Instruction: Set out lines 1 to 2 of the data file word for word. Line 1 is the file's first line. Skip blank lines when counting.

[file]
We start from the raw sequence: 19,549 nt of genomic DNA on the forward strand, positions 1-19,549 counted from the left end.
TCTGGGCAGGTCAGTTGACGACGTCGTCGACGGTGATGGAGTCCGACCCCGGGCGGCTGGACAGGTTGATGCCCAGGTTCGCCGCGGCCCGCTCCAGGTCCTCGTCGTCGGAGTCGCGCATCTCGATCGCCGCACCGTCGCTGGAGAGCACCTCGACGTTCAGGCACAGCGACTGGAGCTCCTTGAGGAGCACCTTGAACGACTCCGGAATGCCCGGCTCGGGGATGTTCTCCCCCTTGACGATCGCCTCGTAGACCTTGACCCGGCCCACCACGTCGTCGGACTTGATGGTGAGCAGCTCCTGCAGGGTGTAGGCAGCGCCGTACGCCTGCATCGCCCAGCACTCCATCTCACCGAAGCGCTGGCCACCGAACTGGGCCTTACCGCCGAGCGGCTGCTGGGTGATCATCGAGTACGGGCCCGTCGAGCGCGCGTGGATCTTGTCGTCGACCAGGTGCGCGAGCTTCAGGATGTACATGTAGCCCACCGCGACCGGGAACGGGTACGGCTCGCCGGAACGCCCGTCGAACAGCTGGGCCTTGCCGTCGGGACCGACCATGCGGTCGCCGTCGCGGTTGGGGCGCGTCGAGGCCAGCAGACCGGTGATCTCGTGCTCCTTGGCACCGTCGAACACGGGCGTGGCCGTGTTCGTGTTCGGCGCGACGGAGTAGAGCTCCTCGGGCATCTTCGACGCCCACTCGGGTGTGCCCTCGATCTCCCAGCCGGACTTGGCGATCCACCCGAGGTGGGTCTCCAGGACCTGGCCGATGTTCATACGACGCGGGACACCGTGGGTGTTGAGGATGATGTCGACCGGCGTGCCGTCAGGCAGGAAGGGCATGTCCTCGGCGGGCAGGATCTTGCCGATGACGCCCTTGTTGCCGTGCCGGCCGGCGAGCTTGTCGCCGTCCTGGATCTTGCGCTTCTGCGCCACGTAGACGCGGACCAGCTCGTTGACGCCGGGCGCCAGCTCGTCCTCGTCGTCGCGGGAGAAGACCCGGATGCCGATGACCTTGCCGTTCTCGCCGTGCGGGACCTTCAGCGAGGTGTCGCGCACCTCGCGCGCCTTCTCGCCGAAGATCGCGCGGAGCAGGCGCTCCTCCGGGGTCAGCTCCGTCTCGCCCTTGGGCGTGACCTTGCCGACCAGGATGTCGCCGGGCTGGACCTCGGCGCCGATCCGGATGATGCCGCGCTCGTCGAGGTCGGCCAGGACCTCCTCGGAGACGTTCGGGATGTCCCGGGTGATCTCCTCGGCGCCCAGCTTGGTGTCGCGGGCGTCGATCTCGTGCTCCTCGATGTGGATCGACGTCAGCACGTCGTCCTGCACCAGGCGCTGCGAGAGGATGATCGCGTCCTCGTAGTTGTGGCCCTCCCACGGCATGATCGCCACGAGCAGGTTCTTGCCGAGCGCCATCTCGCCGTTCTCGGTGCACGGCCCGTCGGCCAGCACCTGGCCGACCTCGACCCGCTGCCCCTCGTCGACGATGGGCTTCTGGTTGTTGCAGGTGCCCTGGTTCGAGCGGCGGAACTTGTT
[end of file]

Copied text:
We start from the raw sequence: 19,549 nt of genomic DNA on the forward strand, positions 1-19,549 counted from the left end.
TCTGGGCAGGTCAGTTGACGACGTCGTCGACGGTGATGGAGTCCGACCCCGGGCGGCTGGACAGGTTGATGCCCAGGTTCGCCGCGGCCCGCTCCAGGTCCTCGTCGTCGGAGTCGCGCATCTCGATCGCCGCACCGTCGCTGGAGAGCACCTCGACGTTCAGGCACAGCGACTGGAGCTCCTTGAGGAGCACCTTGAACGACTCCGGAATGCCCGGCTCGGGGATGTTCTCCCCCTTGACGATCGCCTCGTAGACCTTGACCCGGCCCACCACGTCGTCGGACTTGATGGTGAGCAGCTCCTGCAGGGTGTAGGCAGCGCCGTACGCCTGCATCGCCCAGCACTCCATCTCACCGAAGCGCTGGCCACCGAACTGGGCCTTACCGCCGAGCGGCTGCTGGGTGATCATCGAGTACGGGCCCGTCGAGCGCGCGTGGATCTTGTCGTCGACCAGGTGCGCGAGCTTCAGGATGTACATGTAGCCCACCGCGACCGGGAACGGGTACGGCTCGCCGGAACGCCCGTCGAACAGCTGGGCCTTGCCGTCGGGACCGACCATGCGGTCGCCGTCGCGGTTGGGGCGCGTCGAGGCCAGCAGACCGGTGATCTCGTGCTCCTTGGCACCGTCGAACACGGGCGTGGCCGTGTTCGTGTTCGGCGCGACGGAGTAGAGCTCCTCGGGCATCTTCGACGCCCACTCGGGTGTGCCCTCGATCTCCCAGCCGGACTTGGCGATCCACCCGAGGTGGGTCTCCAGGACCTGGCCGATGTTCATACGACGCGGGACACCGTGGGTGTTGAGGATGATGTCGACCGGCGTGCCGTCAGGCAGGAAGGGCATGTCCTCGGCGGGCAGGATCTTGCCGATGACGCCCTTGTTGCCGTGCCGGCCGGCGAGCTTGTCGCCGTCCTGGATCTTGCGCTTCTGCGCCACGTAGACGCGGACCAGCTCGTTGACGCCGGGCGCCAGCTCGTCCTCGTCGTCGCGGGAGAAGACCCGGATGCCGATGACCTTGCCGTTCTCGCCGTGCGGGACCTTCAGCGAGGTGTCGCGCACCTCGCGCGCCTTCTCGCCGAAGATCGCGCGGAGCAGGCGCTCCTCCGGGGTCAGCTCCGTCTCGCCCTTGGGCGTGACCTTGCCGACCAGGATGTCGCCGGGCTGGACCTCGGCGCCGATCCGGATGATGCCGCGCTCGTCGAGGTCGGCCAGGACCTCCTCGGAGACGTTCGGGATGTCCCGGGTGATCTCCTCGGCGCCCAGCTTGGTGTCGCGGGCGTCGATCTCGTGCTCCTCGATGTGGATCGACGTCAGCACGTCGTCCTGCACCAGGCGCTGCGAGAGGATGATCGCGTCCTCGTAGTTGTGGCCCTCCCACGGCATGATCGCCACGAGCAGGTTCTTGCCGAGCGCCATCTCGCCGTTCTCGGTGCACGGCCCGTCGGCCAGCACCTGGCCGACCTCGACCCGCTGCCCCTCGTCGACGATGGGCTTCTGGTTGTTGCAGGTGCCCTGGTTCGAGCGGCGGAACTTGTT